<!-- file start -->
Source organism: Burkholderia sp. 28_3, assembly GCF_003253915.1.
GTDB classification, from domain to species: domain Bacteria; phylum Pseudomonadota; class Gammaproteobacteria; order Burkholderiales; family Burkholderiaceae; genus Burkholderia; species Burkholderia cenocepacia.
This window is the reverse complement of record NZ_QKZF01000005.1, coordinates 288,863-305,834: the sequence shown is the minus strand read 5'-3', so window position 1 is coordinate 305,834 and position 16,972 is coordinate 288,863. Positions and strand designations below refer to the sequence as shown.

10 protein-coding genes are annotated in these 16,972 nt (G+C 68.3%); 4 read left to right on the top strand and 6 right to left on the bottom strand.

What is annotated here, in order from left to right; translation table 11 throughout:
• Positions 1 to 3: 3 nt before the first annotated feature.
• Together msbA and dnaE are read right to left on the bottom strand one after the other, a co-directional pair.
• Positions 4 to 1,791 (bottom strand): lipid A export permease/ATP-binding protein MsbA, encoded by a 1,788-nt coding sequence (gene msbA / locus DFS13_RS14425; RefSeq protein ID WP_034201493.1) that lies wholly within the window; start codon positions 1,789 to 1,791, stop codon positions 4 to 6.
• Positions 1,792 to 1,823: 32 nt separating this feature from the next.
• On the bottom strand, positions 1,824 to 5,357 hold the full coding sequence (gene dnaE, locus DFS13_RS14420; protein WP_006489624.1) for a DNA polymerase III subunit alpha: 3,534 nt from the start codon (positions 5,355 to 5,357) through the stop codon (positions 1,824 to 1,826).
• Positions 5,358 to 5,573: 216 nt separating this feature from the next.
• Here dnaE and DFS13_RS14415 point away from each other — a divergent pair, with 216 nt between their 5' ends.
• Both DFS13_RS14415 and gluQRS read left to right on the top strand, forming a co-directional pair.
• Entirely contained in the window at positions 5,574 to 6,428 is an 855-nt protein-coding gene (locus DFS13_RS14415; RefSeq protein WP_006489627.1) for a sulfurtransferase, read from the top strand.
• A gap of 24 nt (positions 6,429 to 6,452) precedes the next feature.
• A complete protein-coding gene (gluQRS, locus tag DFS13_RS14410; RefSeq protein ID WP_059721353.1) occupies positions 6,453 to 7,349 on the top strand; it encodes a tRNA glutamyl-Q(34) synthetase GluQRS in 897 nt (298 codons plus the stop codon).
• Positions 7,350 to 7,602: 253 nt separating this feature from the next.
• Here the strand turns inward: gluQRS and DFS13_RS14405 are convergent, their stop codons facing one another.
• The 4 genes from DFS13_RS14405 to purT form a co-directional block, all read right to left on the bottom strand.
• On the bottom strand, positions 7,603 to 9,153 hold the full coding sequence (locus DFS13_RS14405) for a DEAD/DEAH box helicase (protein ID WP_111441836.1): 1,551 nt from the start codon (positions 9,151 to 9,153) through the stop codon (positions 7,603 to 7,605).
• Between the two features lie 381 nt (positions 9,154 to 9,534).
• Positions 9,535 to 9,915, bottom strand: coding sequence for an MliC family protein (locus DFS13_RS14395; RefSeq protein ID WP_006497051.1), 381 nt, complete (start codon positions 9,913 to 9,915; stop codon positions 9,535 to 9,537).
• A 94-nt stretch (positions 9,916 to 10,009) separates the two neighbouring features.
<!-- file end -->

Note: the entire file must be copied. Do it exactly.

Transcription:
Source organism: Burkholderia sp. 28_3, assembly GCF_003253915.1.
GTDB classification, from domain to species: domain Bacteria; phylum Pseudomonadota; class Gammaproteobacteria; order Burkholderiales; family Burkholderiaceae; genus Burkholderia; species Burkholderia cenocepacia.
This window is the reverse complement of record NZ_QKZF01000005.1, coordinates 288,863-305,834: the sequence shown is the minus strand read 5'-3', so window position 1 is coordinate 305,834 and position 16,972 is coordinate 288,863. Positions and strand designations below refer to the sequence as shown.

10 protein-coding genes are annotated in these 16,972 nt (G+C 68.3%); 4 read left to right on the top strand and 6 right to left on the bottom strand.

What is annotated here, in order from left to right; translation table 11 throughout:
• Positions 1 to 3: 3 nt before the first annotated feature.
• Together msbA and dnaE are read right to left on the bottom strand one after the other, a co-directional pair.
• Positions 4 to 1,791 (bottom strand): lipid A export permease/ATP-binding protein MsbA, encoded by a 1,788-nt coding sequence (gene msbA / locus DFS13_RS14425; RefSeq protein ID WP_034201493.1) that lies wholly within the window; start codon positions 1,789 to 1,791, stop codon positions 4 to 6.
• Positions 1,792 to 1,823: 32 nt separating this feature from the next.
• On the bottom strand, positions 1,824 to 5,357 hold the full coding sequence (gene dnaE, locus DFS13_RS14420; protein WP_006489624.1) for a DNA polymerase III subunit alpha: 3,534 nt from the start codon (positions 5,355 to 5,357) through the stop codon (positions 1,824 to 1,826).
• Positions 5,358 to 5,573: 216 nt separating this feature from the next.
• Here dnaE and DFS13_RS14415 point away from each other — a divergent pair, with 216 nt between their 5' ends.
• Both DFS13_RS14415 and gluQRS read left to right on the top strand, forming a co-directional pair.
• Entirely contained in the window at positions 5,574 to 6,428 is an 855-nt protein-coding gene (locus DFS13_RS14415; RefSeq protein WP_006489627.1) for a sulfurtransferase, read from the top strand.
• A gap of 24 nt (positions 6,429 to 6,452) precedes the next feature.
• A complete protein-coding gene (gluQRS, locus tag DFS13_RS14410; RefSeq protein ID WP_059721353.1) occupies positions 6,453 to 7,349 on the top strand; it encodes a tRNA glutamyl-Q(34) synthetase GluQRS in 897 nt (298 codons plus the stop codon).
• Positions 7,350 to 7,602: 253 nt separating this feature from the next.
• Here the strand turns inward: gluQRS and DFS13_RS14405 are convergent, their stop codons facing one another.
• The 4 genes from DFS13_RS14405 to purT form a co-directional block, all read right to left on the bottom strand.
• On the bottom strand, positions 7,603 to 9,153 hold the full coding sequence (locus DFS13_RS14405) for a DEAD/DEAH box helicase (protein ID WP_111441836.1): 1,551 nt from the start codon (positions 9,151 to 9,153) through the stop codon (positions 7,603 to 7,605).
• Between the two features lie 381 nt (positions 9,154 to 9,534).
• Positions 9,535 to 9,915, bottom strand: coding sequence for an MliC family protein (locus DFS13_RS14395; RefSeq protein ID WP_006497051.1), 381 nt, complete (start codon positions 9,913 to 9,915; stop codon positions 9,535 to 9,537).
• A 94-nt stretch (positions 9,916 to 10,009) separates the two neighbouring features.